America Must Cut Back to Move Forward
Joseph M. Parent and Paul K. MacDonald
Foreign Affairs, November/December 2011
In the wake of the Cold War, U.S. foreign policy underwent a profound transformation. Unrestrained by superpower competition,
Today, however, U.S. power has begun to wane. As other states rise in prominence,
But if U.S. policymakers have reduced the country's strategic commitments in response to a decline in its relative power, they have yet to fully embrace retrenchment as a policy and endorse deep spending cuts (especially to the military), redefine
In fact, far from auguring chaos abroad and division at home, a policy of prudent retrenchment would not only reduce the costs of U.S. foreign policy but also result in a more coherent and sustainable strategy. In the past, great powers that scaled back their goals in the face of their diminishing means were able to navigate the shoals of power politics better than those that clung to expensive and overly ambitious commitments. Today, a reduction in U.S. forward deployments could mollify U.S. adversaries, eliminate potential flashpoints, and encourage U.S. allies to contribute more to collective defense -- all while easing the burden on
DECLINE: DELUSION OR DESTINY?
Power is multifaceted and difficult to measure, but the metrics that matter most over the long term are a country's military capability and economic strength relative to rivals. Using those benchmarks, there is a strong case to be made that although U.S. decline is real, its rate is modest.
The trend of the last decade is disturbing: as military spending soared, U.S. success abroad sagged. To be clear,
Beyond these challenges to the country's military dominance, a weakened economic condition is contributing to the decline of U.S. power. The U.S. economy remains the largest in the world, yet its position is in jeopardy. Between 1999 and 2009, the U.S. share of global GDP (measured in terms of purchasing power parity) fell from 23 percent to 20 percent, whereas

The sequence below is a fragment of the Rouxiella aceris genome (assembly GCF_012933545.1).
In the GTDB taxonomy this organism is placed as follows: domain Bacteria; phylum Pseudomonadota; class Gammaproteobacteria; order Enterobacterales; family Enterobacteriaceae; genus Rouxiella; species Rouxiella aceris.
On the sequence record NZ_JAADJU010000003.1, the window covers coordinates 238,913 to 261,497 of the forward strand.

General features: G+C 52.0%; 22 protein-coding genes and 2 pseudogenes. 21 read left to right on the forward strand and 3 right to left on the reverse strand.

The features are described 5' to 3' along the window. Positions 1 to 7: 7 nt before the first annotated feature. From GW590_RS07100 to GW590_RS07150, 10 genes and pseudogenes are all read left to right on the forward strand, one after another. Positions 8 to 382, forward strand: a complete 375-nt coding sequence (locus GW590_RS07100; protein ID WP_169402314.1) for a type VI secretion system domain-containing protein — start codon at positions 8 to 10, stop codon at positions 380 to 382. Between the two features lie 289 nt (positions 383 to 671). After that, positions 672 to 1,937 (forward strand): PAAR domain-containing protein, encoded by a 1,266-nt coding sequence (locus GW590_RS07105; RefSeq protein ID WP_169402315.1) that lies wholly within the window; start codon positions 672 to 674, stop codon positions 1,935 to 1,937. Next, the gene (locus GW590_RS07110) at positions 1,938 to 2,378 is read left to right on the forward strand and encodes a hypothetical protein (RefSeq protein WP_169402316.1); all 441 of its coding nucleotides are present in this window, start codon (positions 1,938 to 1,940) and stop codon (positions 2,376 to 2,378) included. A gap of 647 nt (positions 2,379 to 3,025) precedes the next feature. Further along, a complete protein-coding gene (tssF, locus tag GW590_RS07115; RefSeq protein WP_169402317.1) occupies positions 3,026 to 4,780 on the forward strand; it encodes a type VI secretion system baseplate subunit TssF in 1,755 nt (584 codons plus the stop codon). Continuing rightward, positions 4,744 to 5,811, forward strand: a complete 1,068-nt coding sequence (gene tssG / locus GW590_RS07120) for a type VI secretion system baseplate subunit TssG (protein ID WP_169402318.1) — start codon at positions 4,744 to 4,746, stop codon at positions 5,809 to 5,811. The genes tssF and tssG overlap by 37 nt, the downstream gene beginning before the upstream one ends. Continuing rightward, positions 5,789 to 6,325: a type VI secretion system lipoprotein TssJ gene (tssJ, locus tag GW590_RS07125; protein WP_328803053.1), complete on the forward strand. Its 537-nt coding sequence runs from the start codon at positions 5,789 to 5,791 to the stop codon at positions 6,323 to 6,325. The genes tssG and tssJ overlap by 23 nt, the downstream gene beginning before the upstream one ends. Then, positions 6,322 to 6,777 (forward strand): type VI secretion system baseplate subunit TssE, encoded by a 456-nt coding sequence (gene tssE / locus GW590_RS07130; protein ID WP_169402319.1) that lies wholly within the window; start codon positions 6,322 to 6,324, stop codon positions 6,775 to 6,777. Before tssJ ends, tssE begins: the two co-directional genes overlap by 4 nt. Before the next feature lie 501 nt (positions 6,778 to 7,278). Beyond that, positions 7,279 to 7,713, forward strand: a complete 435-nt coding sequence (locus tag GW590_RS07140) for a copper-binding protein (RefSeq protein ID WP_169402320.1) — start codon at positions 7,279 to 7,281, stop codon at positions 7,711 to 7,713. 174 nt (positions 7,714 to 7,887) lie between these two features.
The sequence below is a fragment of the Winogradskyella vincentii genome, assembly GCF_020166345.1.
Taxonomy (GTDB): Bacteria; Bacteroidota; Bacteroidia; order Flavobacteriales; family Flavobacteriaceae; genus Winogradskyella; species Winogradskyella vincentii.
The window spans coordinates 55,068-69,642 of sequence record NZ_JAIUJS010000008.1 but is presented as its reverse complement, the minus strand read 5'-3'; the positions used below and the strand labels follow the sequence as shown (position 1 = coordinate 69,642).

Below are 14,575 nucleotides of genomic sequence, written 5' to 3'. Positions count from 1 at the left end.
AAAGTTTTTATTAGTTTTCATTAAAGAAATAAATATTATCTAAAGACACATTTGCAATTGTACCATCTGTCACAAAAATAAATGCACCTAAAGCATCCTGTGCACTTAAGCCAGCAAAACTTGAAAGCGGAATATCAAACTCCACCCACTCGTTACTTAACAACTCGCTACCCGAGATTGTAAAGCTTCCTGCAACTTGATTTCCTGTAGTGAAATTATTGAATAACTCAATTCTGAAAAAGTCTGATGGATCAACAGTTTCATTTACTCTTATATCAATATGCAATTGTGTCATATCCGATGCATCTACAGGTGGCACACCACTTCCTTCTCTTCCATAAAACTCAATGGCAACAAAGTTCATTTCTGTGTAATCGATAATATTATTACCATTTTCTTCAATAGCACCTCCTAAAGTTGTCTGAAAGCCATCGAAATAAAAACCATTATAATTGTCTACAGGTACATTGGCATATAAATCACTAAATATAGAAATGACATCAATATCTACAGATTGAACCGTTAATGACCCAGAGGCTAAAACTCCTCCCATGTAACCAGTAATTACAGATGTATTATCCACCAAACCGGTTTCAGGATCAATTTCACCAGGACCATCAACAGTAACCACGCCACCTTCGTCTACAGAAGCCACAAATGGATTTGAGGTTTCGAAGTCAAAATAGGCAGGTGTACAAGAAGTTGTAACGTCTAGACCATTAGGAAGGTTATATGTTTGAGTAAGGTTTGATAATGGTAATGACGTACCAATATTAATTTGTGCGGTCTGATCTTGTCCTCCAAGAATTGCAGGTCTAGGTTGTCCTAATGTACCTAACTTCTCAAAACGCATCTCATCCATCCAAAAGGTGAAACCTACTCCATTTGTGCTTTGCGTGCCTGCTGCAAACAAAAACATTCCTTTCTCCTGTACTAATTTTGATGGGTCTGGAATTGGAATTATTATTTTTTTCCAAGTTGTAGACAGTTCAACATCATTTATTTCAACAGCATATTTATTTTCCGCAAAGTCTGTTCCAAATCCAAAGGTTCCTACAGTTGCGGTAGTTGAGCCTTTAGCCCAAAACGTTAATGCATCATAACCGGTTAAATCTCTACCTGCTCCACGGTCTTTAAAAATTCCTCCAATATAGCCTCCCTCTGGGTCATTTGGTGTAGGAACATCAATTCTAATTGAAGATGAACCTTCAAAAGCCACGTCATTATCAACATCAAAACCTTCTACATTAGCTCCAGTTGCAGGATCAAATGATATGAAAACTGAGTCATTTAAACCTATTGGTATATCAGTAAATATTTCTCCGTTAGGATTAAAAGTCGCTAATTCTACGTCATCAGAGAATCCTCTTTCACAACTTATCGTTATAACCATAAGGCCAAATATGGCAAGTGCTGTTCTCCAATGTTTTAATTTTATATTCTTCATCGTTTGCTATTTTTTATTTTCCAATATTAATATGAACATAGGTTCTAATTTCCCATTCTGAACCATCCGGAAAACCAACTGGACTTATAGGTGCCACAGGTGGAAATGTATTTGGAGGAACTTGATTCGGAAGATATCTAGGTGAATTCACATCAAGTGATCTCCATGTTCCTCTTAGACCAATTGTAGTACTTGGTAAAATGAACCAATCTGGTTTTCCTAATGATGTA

The fiscal position of
The news is not all doom and gloom. Despite massive federal debt,
RESISTING THE MYTHS OF EMPIRE
Despite the erosion of U.S. military and economic dominance, many observers warn that a rapid departure from the current approach to foreign policy would be disastrous. The historian
A somewhat more compelling concern raised by opponents of retrenchment is that the policy might undermine deterrence. Reducing the defense budget or repositioning forces would make
There are many problems with this position. For starters, the policies that have gotten
More generally, U.S. forward deployments are no longer the main barrier to great-power land grabs. Taking and holding territory is more expensive than it once was, and great powers have little incentive or interest in expanding further.
Nor is there good evidence that reducing
Others warn that the U.S. political system is too fragmented to implement a coordinated policy of retrenchment. In this view, even if the foreign policy community unanimously subscribed to this strategy, it would be unable to outmaneuver lobbying groups and bureaucracies that favor a more activist approach. Electoral pressures reward lucrative defense contracts and chest-thumping stump speeches rather than sober appraisals of declining fortunes. Whatever leaders' preferences are, bureaucratic pressures promote conservative decisions, policy inertia, and big budgets -- none of which is likely to usher in an era of self-restraint.
Despite deep partisan divides, however, Republicans and Democrats have often put aside their differences when it comes to foreign policy. After World War II,
Today, electoral pressures support a more modest approach to foreign affairs. According to a 2009 study by the